Is the resource engaging?
Is the content current for the intended curriculum and grade?
Is the content accurate for the intended curriculum and grade?
Is the content timely and important for student broad understandings?
Is the content appropriate to the emotional maturity and cognitive level of students?
Does the resource provide opportunities for creative and critical thinking?
Is the level of detail appropriate?
Is the language use appropriate to the emotional maturity and cognitive level of students?
The novel is written in verse, with no illustrations besides the front cover. As such, the reading level cannot be adjusted. It deals with mature subjects (the potential for false conviction, the death penalty, execution by injection) from the point of view of the brother of the convicted, and could be used to consider several ethical issues and cultural experiences.


Does the resource make effective use of the medium?
Is the resource easy to use?
Is the use of font, text size and presentation uniform?
Are extraneous elements/illustrations kept to a minimum?
The novel includes no illustrations outside of the front cover, and the font, text size, and presentation are uniform. It is written in verse format. The Author's Note at the end provides relevant information to understanding the concepts discussed in the novel.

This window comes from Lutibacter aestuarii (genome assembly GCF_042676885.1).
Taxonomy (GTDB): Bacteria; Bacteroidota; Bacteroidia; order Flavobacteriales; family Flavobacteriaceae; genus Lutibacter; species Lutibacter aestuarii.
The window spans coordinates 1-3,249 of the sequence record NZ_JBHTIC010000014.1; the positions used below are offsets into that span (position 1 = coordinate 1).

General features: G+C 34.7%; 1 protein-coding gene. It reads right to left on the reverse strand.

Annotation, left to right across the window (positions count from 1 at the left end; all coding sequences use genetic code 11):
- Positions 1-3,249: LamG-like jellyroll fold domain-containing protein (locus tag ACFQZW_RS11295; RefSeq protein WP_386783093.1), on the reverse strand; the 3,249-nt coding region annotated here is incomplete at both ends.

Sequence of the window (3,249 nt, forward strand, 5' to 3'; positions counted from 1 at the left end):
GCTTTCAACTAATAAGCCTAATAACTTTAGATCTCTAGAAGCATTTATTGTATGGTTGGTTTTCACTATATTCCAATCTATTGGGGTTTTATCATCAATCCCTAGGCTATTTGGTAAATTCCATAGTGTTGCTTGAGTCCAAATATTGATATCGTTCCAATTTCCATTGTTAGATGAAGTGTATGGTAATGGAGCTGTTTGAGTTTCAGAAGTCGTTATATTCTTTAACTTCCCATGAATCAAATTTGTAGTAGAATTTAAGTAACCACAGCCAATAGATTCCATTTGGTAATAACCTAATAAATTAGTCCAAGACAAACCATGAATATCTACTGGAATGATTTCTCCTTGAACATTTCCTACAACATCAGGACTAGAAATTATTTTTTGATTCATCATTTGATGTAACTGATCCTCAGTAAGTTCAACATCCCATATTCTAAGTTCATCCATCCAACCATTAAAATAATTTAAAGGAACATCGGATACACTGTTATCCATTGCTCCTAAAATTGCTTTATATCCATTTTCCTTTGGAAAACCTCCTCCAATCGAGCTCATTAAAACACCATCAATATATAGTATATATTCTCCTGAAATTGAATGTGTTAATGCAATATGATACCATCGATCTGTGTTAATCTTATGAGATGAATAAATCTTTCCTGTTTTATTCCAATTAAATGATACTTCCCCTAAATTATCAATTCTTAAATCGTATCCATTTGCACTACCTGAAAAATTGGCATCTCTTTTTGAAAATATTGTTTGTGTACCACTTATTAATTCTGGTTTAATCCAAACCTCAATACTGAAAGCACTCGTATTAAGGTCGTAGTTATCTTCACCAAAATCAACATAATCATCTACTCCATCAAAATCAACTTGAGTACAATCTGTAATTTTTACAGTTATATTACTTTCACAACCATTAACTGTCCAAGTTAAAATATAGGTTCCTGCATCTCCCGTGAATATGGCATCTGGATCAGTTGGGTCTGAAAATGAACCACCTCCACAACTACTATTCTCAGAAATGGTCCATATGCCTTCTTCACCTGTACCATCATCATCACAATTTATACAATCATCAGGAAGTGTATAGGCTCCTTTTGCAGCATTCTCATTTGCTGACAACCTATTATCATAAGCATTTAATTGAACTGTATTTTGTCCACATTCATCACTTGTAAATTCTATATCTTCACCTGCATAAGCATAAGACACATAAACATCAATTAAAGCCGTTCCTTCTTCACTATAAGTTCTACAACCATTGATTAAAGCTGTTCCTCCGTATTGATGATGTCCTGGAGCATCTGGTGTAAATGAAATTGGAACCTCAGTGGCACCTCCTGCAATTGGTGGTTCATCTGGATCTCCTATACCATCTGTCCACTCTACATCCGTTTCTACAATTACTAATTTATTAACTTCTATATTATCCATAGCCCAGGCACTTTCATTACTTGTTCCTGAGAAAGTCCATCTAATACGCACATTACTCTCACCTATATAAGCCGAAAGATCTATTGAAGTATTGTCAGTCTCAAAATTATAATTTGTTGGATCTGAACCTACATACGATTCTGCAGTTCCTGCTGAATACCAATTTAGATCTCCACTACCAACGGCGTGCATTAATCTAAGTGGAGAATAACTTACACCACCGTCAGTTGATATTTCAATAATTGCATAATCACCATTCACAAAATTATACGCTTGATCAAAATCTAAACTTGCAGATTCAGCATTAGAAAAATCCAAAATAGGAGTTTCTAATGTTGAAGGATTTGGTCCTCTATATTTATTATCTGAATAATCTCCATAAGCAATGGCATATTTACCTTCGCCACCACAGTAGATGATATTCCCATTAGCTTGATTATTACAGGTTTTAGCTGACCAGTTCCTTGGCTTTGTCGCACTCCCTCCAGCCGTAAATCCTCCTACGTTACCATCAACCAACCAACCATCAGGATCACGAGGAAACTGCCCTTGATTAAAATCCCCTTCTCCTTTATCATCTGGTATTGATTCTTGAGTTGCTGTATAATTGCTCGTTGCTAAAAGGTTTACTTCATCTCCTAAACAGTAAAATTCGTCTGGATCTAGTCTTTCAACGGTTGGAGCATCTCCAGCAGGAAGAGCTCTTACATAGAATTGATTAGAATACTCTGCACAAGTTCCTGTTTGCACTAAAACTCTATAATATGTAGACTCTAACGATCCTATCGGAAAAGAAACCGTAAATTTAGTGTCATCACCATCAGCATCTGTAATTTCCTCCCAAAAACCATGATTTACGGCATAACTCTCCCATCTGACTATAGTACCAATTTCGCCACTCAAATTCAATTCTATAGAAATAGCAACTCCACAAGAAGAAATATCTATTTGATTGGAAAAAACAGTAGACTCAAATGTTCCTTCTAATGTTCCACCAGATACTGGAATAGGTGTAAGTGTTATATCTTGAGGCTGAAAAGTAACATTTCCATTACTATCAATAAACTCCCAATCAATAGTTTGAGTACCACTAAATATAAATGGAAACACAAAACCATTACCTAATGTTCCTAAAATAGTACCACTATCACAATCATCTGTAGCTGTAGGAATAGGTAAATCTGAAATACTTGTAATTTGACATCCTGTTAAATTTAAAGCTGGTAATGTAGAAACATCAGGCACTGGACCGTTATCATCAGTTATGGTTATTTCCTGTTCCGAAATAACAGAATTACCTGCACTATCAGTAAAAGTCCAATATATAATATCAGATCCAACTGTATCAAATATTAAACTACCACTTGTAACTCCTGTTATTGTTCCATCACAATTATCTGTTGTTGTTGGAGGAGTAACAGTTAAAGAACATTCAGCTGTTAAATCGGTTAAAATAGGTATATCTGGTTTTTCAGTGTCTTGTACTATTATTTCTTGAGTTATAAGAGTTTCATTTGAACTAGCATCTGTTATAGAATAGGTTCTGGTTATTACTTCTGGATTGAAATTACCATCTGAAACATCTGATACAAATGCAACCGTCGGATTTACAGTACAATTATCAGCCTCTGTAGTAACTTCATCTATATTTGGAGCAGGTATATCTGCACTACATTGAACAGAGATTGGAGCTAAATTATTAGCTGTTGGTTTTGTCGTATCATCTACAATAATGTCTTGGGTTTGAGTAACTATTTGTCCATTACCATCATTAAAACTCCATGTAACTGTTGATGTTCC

Does the text show insight into the complexity of the human condition?
Does the text broaden students’ experiences and understanding?
To what degree is this text stylistically rich?
Plot description:
Ten years ago, Joe's brother Ed confessed to murdering a police officer in Texas - far away from their home state of New York - and was convicted and sentenced to death row. Now, as the date for his execution approaches, he asks Joe to come and visit. Although Ed's lawyer is attempting to have the conviction overturned or the sentence commuted, claiming that Ed was pressured into giving a false confession, Joe struggles between his faith in his older brother and his belief in the justice system. Despite this, he travels to Texas to be there for Ed, even though their Aunt Karen orders him not to go. He gets a job, meets a girl, and tries to understand who his brother really is.